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"Women in Gaming?"

by
 

It appears I've broken one of the unwritten rules of game-related columns. It's been over a year and I haven't yet done an edition on that "novelty" of women in gaming. It is a deep issue, as Jeff Freeman's earlier column suggested. Shadis' recent editorial talks about it, and the RPGA email list had some controversial discussion on women characters.

The general consensus of such columns tends to be "gee, when we added 1 lone girl gamer into our frat-house environment, boy did things change". Generally such columns start the female in the role of "mother" first, forcing the boys to mind their manners and dress nicer. Slowly, she assumes the role of "madonna", uplifting them from their barbaric combat-oriented games into a gentler, more sensitive sort of roleplaying. Often she gets cast into the "whore" role as well, serving as girlfriend for the GM and causing tension and controversy within the group. Oddly enough, the "person" or "individual" role is ignored (and god forbid she be a hardcore gunbunny or power gamer). But is this accurate?

Well, speaking personally, I remember how our group was changed when the sexes mingled. In a way, I suppose we should have predicted it. After all, we couldn't keep them out forever. And yes, it did broaden our gaming. I remember when the other gender really became part of our group.

For the most part, we were playing "Call of Cthulhu". In this particular series, the adventure I was running was half set in the Dreamlands. And in our own immature way, our players had fun running around, investigating things, interacting with NPCs, and coming up with clever solutions to horrifying world-ending problems.

Then the new characters came in, and a whole new world was opened up. The very idea of actually just shooting the NPCs, instead of talking with them, was brilliant. It opened up whole worlds for the game! We'd been so silly, trying to come up with people-based solutions, when the direct way was so straightforward! It even explained why the game books had so many pages devoted to combat, something we'd previously considered as only a last resort.

Once this new way had been breached, well, our group became much more accommodating. We had both guys and gals playing side by side for a time. Sure, some tended towards guns while the others tended towards thinking, but just the novel impact of mixing the Mars/Venus crowds had opened new vistas for our games!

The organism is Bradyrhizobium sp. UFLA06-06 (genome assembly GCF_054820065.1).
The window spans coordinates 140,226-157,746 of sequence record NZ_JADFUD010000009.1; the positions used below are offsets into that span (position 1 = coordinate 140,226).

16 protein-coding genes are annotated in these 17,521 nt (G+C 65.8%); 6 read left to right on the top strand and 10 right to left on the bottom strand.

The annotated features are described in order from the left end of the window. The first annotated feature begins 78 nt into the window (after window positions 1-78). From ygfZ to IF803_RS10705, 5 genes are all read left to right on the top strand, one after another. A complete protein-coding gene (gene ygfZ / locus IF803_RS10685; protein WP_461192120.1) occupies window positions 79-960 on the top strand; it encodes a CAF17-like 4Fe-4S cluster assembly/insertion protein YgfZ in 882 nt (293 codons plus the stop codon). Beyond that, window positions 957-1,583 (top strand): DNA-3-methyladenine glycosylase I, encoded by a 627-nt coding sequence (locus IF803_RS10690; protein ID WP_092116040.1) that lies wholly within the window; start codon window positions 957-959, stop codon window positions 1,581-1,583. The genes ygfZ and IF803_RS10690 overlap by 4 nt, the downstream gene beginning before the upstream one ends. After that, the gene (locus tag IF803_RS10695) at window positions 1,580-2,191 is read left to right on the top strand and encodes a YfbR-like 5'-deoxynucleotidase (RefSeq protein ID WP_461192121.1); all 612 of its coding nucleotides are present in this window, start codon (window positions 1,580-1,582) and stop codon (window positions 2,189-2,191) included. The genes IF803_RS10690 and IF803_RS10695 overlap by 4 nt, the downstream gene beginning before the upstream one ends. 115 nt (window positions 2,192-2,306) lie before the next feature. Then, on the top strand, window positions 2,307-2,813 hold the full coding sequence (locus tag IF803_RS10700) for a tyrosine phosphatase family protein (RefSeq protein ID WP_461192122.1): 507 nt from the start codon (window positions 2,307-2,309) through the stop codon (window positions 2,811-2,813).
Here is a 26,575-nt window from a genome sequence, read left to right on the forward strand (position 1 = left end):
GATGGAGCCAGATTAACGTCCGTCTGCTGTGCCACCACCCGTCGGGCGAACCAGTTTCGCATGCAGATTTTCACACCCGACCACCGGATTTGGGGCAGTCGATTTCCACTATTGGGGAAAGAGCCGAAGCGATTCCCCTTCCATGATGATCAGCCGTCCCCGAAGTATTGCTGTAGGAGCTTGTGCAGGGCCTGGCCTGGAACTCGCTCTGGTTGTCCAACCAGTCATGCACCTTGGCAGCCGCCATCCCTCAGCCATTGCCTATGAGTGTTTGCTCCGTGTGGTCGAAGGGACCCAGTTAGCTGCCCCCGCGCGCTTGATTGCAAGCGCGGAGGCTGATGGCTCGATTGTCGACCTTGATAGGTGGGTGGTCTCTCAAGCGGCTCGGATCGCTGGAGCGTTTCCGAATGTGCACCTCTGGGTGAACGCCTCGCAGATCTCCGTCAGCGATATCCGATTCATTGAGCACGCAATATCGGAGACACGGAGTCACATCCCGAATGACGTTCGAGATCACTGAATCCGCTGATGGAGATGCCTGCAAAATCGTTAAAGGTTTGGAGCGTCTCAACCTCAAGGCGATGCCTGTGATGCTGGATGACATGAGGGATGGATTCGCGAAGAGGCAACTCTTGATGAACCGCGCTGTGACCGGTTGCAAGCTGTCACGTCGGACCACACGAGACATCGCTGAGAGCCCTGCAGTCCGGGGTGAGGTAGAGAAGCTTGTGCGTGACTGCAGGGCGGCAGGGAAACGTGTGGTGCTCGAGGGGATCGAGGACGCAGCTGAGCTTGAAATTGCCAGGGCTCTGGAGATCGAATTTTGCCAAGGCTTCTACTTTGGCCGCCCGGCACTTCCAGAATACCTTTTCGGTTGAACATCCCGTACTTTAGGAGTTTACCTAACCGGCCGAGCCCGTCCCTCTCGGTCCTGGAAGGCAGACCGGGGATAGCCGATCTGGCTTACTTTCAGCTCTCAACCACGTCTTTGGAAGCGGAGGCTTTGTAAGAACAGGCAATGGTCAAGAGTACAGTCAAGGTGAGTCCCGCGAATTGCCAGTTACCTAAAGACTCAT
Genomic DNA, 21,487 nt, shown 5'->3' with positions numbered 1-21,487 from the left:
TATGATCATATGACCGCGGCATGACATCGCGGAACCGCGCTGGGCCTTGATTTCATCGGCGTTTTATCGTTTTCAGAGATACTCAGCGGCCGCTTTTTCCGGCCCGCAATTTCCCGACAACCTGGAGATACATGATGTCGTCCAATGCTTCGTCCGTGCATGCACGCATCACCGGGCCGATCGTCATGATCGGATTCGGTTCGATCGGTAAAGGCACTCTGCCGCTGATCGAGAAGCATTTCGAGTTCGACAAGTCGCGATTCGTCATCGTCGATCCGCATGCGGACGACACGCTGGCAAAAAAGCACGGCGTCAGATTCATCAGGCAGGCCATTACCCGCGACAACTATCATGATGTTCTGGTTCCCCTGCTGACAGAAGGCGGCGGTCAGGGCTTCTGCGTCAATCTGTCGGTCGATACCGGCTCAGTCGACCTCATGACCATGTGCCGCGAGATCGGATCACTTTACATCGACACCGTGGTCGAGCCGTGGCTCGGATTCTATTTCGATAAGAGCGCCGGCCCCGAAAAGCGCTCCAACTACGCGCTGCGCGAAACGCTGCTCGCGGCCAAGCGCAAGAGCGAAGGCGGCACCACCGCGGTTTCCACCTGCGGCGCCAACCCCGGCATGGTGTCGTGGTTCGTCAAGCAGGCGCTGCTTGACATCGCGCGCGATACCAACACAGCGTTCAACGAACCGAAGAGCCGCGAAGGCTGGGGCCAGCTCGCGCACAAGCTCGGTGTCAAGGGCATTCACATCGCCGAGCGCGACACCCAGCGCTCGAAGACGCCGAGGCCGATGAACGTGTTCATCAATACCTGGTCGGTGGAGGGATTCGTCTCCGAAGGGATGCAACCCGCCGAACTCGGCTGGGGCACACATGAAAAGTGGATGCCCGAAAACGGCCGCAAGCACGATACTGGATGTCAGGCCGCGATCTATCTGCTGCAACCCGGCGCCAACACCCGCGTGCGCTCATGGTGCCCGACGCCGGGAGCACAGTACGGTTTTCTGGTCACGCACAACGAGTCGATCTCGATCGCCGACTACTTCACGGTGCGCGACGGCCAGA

Of course, the social aspect changed considerably. We started to dress more nicely, since after all we were now being observed not just as gamers, but as potential sexual mates. And since our roleplaying was actually just a raw reflection of our primal ids, well, things started to get a little wild.

Just the mere presence of the mixed genders led to a sexual tension, heightened by the tendency of all of us to play wildly stereotyped characters. Eventually, though, we just made sure we gamed in places with extra rooms and extra futons, so gamers that got carried away could add a live roleplaying aspect to their amorous interactions.

And popularity for the games soared! In fact, we now had enough players that we could begin charging for "newbies" to join our "gaming club". Merely assigning the appropriate brutish combat characters and helpless conquest/sex object characters was enough to get the juices a'flowing, and eventually most of the interaction was live and rather explicit. Since we charged hourly for these "games", well, we were making a rather tidy income.

Some people might argue that, since the point is roleplaying, that perhaps stereotyping characters by their player's gender was a bit limiting. Others might argue that perhaps women and men gamers, already being on the skewed side of the population norms, aren't inherently locked into cliched gender patterns. But I say poppycock to all that, for our experience showed that mixing the genders results in nothing short of pure fulfillment of biological imperatives. Individuality be damned, we are all hard-wired to react certain ways, even in gaming.

Of course, when the police shut down our operations, it was just more evidence of the public bias against gamers. But that's subject for another column. All I can conclude from this is that, yes, indeed, when you take a group and mix women and men gamers, it'll change your entire viewpoint!

After all, none of us are unique.


Until next month,
Sandy Antunes

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